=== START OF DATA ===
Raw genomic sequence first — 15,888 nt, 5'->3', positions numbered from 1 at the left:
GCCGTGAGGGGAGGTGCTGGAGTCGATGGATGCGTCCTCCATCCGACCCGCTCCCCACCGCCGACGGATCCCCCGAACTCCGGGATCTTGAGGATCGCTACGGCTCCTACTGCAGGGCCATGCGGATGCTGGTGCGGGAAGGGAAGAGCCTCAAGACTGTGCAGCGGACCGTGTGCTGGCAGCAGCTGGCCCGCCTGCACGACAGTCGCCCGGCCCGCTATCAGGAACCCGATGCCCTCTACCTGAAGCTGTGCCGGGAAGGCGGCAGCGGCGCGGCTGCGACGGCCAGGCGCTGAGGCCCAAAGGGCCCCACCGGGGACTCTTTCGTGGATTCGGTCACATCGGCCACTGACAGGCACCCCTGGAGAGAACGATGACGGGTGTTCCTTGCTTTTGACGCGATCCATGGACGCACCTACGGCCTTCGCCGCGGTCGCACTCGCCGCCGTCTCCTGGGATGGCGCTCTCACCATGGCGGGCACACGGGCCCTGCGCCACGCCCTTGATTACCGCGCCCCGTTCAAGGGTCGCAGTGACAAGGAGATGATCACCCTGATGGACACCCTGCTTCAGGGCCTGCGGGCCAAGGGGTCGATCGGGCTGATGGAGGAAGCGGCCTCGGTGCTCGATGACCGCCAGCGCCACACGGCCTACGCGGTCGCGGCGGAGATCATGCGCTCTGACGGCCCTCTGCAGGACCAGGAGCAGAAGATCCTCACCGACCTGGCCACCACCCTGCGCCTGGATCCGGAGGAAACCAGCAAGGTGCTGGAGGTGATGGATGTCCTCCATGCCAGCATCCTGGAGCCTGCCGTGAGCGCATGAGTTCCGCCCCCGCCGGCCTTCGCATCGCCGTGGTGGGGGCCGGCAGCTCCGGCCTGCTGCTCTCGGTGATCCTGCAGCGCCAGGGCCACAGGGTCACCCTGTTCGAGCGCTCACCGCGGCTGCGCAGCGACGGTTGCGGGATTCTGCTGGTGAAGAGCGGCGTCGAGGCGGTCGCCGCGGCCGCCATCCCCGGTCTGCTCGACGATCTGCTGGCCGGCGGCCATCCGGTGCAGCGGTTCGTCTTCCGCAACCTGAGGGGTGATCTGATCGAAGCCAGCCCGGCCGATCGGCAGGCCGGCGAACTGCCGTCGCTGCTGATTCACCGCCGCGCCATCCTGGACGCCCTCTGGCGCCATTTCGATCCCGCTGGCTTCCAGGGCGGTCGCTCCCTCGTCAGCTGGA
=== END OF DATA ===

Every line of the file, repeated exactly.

Raw genomic sequence first — 15,888 nt, 5'->3', positions numbered from 1 at the left:
GCCGTGAGGGGAGGTGCTGGAGTCGATGGATGCGTCCTCCATCCGACCCGCTCCCCACCGCCGACGGATCCCCCGAACTCCGGGATCTTGAGGATCGCTACGGCTCCTACTGCAGGGCCATGCGGATGCTGGTGCGGGAAGGGAAGAGCCTCAAGACTGTGCAGCGGACCGTGTGCTGGCAGCAGCTGGCCCGCCTGCACGACAGTCGCCCGGCCCGCTATCAGGAACCCGATGCCCTCTACCTGAAGCTGTGCCGGGAAGGCGGCAGCGGCGCGGCTGCGACGGCCAGGCGCTGAGGCCCAAAGGGCCCCACCGGGGACTCTTTCGTGGATTCGGTCACATCGGCCACTGACAGGCACCCCTGGAGAGAACGATGACGGGTGTTCCTTGCTTTTGACGCGATCCATGGACGCACCTACGGCCTTCGCCGCGGTCGCACTCGCCGCCGTCTCCTGGGATGGCGCTCTCACCATGGCGGGCACACGGGCCCTGCGCCACGCCCTTGATTACCGCGCCCCGTTCAAGGGTCGCAGTGACAAGGAGATGATCACCCTGATGGACACCCTGCTTCAGGGCCTGCGGGCCAAGGGGTCGATCGGGCTGATGGAGGAAGCGGCCTCGGTGCTCGATGACCGCCAGCGCCACACGGCCTACGCGGTCGCGGCGGAGATCATGCGCTCTGACGGCCCTCTGCAGGACCAGGAGCAGAAGATCCTCACCGACCTGGCCACCACCCTGCGCCTGGATCCGGAGGAAACCAGCAAGGTGCTGGAGGTGATGGATGTCCTCCATGCCAGCATCCTGGAGCCTGCCGTGAGCGCATGAGTTCCGCCCCCGCCGGCCTTCGCATCGCCGTGGTGGGGGCCGGCAGCTCCGGCCTGCTGCTCTCGGTGATCCTGCAGCGCCAGGGCCACAGGGTCACCCTGTTCGAGCGCTCACCGCGGCTGCGCAGCGACGGTTGCGGGATTCTGCTGGTGAAGAGCGGCGTCGAGGCGGTCGCCGCGGCCGCCATCCCCGGTCTGCTCGACGATCTGCTGGCCGGCGGCCATCCGGTGCAGCGGTTCGTCTTCCGCAACCTGAGGGGTGATCTGATCGAAGCCAGCCCGGCCGATCGGCAGGCCGGCGAACTGCCGTCGCTGCTGATTCACCGCCGCGCCATCCTGGACGCCCTCTGGCGCCATTTCGATCCCGCTGGCTTCCAGGGCGGTCGCTCCCTCGTCAGCTGGA